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ISO-NE expects sufficient power supplies this summer

New England is expected to have sufficient resources to meet peak consumer demand for electricity this summer under both typical and extreme weather conditions.

ISO New England prepares short-term forecasts for the summer and winter seasons, taking into account estimated contributions from all resources, including those with and without an obligation through the capacity market to supply electricity; unplanned resource outages; imports from neighboring regions; and resource additions and retirements. These estimates help inform ISO New England’s planning on how to operate the grid during the upcoming peak season.

2019 summer peak demand forecast

This summer, under typical weather conditions, electricity demand is forecasted to peak at 25,323 megawatts (MW). Extreme summer weather, such as an extended heat wave, could push demand up to 27,212 MW.

These forecasts incorporate the demand-reducing effects of about 2,900 MW of energy efficiency measures, an additional 200 MW reduction from 2018. This decrease is made up of resources that are designed to save electricity across many hours, but cannot change the amount saved in response to instructions from system operators. Examples include energy-efficiency measures, such as the use of energy-efficient appliances and lighting, and advanced cooling and heating technologies.

The forecasts also include a reduction of more than 700 MW during the peak hour that can be expected from the region’s behind-the-meter solar photovoltaic (PV) installations, an additional 100 MW reduction from last year. Though New England has more than 3,000 MW of solar PV installed, these systems produce their highest output in the early afternoon hours. The increase of solar power in New England has, in effect, pushed the peak hour of grid demand later in the day, when the sun is lower in the sky and production from solar PV systems is also lower. Rather than peaking during the mid-afternoon, as was customary in the summer before PV installations became more widespread, demand for grid power now peaks in the early evening hours.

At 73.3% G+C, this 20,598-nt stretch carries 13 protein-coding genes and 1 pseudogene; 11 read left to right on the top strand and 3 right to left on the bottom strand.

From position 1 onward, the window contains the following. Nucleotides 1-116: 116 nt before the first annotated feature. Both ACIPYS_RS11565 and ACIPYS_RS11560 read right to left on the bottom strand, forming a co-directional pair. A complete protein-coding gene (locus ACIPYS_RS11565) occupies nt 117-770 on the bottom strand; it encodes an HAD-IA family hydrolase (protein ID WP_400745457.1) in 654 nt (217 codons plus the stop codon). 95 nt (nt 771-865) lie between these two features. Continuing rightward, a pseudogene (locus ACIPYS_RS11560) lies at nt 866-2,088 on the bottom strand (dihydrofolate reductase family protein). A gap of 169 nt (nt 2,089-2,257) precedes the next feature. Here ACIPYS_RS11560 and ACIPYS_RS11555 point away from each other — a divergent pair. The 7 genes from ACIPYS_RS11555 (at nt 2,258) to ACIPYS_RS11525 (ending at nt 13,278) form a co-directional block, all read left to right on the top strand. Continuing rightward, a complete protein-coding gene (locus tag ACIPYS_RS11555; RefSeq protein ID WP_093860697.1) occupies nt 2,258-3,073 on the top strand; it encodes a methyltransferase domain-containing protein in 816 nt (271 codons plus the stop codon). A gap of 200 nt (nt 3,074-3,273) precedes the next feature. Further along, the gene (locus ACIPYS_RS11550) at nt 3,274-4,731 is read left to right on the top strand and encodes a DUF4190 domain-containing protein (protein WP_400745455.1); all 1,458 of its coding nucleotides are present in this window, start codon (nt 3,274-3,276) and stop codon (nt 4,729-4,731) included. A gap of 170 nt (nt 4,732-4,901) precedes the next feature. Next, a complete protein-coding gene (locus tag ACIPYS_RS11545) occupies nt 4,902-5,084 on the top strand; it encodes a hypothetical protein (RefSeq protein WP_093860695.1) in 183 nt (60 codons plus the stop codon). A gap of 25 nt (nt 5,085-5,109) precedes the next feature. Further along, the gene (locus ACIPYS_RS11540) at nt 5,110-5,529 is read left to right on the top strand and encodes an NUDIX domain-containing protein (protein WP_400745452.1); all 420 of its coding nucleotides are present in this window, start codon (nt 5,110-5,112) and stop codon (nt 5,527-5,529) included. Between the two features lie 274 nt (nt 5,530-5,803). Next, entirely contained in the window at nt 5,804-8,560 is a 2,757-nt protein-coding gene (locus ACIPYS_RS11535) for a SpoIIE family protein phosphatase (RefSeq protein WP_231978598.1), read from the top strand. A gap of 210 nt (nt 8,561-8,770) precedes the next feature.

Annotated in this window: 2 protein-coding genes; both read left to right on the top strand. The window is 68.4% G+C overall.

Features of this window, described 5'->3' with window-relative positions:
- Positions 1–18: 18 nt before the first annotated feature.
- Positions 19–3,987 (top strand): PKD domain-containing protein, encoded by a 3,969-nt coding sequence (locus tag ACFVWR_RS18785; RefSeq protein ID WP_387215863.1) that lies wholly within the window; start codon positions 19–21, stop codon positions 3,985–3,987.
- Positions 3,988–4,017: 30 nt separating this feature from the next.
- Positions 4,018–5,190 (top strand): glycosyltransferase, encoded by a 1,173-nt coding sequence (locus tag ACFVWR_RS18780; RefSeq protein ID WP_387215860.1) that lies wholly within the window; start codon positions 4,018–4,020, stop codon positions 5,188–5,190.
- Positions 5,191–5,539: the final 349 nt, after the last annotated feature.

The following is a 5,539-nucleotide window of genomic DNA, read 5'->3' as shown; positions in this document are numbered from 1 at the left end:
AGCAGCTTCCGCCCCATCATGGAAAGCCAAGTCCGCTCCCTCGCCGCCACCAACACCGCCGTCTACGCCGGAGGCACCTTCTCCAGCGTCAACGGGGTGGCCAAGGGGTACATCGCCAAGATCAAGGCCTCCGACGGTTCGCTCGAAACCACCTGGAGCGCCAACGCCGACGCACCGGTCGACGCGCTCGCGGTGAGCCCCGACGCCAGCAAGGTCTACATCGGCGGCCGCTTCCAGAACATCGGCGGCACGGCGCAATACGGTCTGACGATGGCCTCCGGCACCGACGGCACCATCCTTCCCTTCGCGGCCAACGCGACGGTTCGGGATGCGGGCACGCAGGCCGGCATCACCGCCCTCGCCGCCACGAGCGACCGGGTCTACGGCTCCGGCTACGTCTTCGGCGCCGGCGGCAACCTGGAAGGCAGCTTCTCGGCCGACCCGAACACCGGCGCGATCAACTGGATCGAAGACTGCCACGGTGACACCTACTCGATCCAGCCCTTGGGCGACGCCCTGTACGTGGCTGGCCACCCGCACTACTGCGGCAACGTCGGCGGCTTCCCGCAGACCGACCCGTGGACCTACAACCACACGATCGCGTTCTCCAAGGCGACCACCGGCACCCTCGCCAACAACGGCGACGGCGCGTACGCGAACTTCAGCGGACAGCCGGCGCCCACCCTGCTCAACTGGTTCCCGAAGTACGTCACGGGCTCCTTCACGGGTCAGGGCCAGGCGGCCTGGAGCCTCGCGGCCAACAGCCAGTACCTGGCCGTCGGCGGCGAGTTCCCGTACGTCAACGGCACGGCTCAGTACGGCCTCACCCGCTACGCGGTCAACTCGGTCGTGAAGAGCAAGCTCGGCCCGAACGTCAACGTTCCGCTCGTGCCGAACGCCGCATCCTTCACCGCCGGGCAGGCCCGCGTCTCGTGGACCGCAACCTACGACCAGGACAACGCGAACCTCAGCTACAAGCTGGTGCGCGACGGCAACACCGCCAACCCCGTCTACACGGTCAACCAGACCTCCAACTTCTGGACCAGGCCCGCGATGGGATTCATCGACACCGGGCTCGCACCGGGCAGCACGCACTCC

More than 32,000 MW of capacity is expected to be available to meet New England consumer demand for electricity. ISO New England employs a variety of resources to meet demand: generators that produce electricity, using fuels such as natural gas, nuclear, oil, coal, hydro, biomass, and wind; demand-response resources that reduce their energy use; and power imported into New England from New York and Canada.

Last summer, demand for electricity peaked on August 29, 2018, at 25,899 MW – the region’s highest peak in five years. The all-time record for peak demand was set on August 2, 2006, when demand reached 28,130 MW after a prolonged heat wave. In New England, consumer demand for electricity is highest during the summer because of air conditioning use.

Pilgrim retires, new resources come online

The Pilgrim Nuclear Power Station, a 680-MW plant in southeastern Massachusetts, will permanently retire on May 31, 2019, and therefore will not be available this summer. The plant had announced its intention to retire in October 2015.

As the Pilgrim plant retires, new resources are coming online totaling 1,185 MW of capacity. The new generation includes three dual-fuel plants capable of using either natural gas or oil to produce power. In addition, five new grid-scale solar facilities are expected to add nameplate capability of about 87 MW, and a new wind farm and increased capacity at another will add about 44 MW of nameplate capability. (“Nameplate” refers to the maximum energy a resource could produce if it was operating at its maximum capability.)

Operating procedures to maintain reliability

ISO New England has well-established operating procedures to maintain grid reliability in the event of an unexpected power plant or transmission line outage, an extended heat wave that results in increased consumer demand, fuel supply issues or emissions limitations that affect the amount of electric generation available, or a combination of these factors. These procedures include importing emergency power from neighboring regions, calling on power system reserves, and asking businesses and residents to voluntarily conserve energy.